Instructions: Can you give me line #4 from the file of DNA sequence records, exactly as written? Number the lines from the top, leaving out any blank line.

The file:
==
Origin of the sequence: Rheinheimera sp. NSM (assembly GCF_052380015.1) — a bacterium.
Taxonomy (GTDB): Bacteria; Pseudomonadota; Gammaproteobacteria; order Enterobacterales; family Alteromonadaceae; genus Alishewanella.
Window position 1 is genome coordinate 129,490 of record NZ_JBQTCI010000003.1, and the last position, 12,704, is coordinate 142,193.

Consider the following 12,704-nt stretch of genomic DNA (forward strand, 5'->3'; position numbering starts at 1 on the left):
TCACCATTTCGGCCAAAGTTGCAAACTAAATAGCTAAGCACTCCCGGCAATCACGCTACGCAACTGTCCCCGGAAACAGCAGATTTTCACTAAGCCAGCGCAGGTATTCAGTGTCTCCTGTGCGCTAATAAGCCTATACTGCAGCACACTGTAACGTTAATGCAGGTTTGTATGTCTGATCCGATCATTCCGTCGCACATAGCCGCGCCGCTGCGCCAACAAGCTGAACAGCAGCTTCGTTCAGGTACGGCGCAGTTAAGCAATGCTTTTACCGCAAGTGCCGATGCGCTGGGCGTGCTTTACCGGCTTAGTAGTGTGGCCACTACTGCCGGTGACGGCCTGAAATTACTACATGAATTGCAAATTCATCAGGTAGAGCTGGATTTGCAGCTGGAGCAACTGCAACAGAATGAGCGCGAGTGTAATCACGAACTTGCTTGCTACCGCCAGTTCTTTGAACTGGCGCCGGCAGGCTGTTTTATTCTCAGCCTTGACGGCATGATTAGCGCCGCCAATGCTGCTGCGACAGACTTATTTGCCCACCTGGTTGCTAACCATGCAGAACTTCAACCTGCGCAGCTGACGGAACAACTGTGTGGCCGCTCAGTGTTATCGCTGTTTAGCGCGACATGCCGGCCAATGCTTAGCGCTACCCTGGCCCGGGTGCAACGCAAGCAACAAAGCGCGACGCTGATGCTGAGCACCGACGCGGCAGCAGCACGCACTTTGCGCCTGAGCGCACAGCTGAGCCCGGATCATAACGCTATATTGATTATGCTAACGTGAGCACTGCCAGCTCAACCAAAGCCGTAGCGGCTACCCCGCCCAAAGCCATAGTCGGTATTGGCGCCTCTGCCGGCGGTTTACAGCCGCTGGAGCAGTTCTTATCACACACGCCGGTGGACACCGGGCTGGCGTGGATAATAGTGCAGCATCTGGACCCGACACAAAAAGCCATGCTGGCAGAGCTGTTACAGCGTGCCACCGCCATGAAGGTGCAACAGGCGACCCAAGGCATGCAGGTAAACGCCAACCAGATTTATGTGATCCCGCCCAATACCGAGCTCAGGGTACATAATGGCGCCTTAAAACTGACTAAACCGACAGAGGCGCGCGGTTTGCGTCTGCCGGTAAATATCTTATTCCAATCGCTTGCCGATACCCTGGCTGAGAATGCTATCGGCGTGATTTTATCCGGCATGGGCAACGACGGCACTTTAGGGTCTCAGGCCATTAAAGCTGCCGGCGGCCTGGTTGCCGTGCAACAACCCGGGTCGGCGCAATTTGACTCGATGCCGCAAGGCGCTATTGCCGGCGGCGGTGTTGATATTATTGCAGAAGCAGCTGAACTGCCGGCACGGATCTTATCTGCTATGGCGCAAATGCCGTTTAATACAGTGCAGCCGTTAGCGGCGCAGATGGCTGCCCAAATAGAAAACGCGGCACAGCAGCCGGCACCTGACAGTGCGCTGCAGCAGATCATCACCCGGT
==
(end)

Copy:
Consider the following 12,704-nt stretch of genomic DNA (forward strand, 5'->3'; position numbering starts at 1 on the left):